CARD IMM.116
(Card In, Lieu of Local Travel Document) This card is for travel facilities between Sabah and Sarawak only. This card is to be used for the purpose of Social/Business visit only. It is deemed to be a visit pass which enables the holders to enter and stay in Sabah/Sarawak for a period not exceeding three months. This card can be obtained at any immigration checkpoint in Sabah or Sarawak on presentation of Blue Identity card/Birth Certificate (if under 12 years of age) of Sabah or Sarawak. Note: Malaysians from Sabah/Sarawak do not require passports or any travel documents to enter West Malaysia. However they need to produce Identity Card/Birth Certificate (if under 12 years of age) at the point of entry. Source: The Information Malaysia Yearbook(92-93)

ARRIVAL & DEPARTURE CARD

An arrival card may also be known as an incoming passenger card, landing card or disembarkation card. An arrival card is a legal document used by immigration authorities to provide passenger identification and a record of a person’s entry into certain countries. It also provides information on health and character requirements for non-citizens entering a particular country. Some countries such as the United States and Singapore attach the card to a departure cardwhere the latter is retained in the alien's passport until his eventual departure.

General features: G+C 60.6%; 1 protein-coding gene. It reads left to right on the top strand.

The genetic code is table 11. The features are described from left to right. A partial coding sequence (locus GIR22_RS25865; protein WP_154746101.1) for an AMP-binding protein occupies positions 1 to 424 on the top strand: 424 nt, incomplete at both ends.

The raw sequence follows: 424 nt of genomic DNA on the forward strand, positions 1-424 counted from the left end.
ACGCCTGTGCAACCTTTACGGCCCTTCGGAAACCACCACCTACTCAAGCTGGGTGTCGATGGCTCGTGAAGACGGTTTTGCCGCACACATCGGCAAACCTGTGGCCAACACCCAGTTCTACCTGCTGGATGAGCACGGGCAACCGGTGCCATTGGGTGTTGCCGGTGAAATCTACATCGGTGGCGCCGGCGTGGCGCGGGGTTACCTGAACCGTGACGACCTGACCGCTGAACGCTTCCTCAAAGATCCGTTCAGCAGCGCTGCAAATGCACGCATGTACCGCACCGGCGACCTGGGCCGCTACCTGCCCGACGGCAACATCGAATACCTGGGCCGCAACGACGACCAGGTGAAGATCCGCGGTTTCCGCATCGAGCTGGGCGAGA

A departure card, also known as an outgoing passenger card or embarkation card, is a legal document used by immigration authorities to provide passenger identification and an effective record of a person’s departure from certain countries. It also serves as a declaration in relation to health and character requirements for non-citizens entering a particular country. The departure card can come attached with its corresponding arrival card with the former being retained in the passport after passport control clearance. The card is then surrendered to passport control upon departure.

Some jurisdictions that have this system are Hong Kong, Macau, Malaysia, Singapore, Indonesia, USA, Brazil and Thailand. Hong Kong and Macau have the departure portion as a carbon copy of the landing card but the flight number, next destination and signature are left blank while the latter six have a shorter portion for departure cards which require less information, but they are joined together as with other to enable immigration officers to tear off one portion as with most ASEAN nations.

Beginning 1 June 2012, foreign visitors to Malaysia are no longer required to fill in the Immigration Disembarkation Card, commonly known as the IMM.26 Form.

Malaysia, do not require any departure or arrival cards to be completed. The procedure of compiling information from immigration cards was no longer required following the introduction of the biometric recording system by the Immigration Department.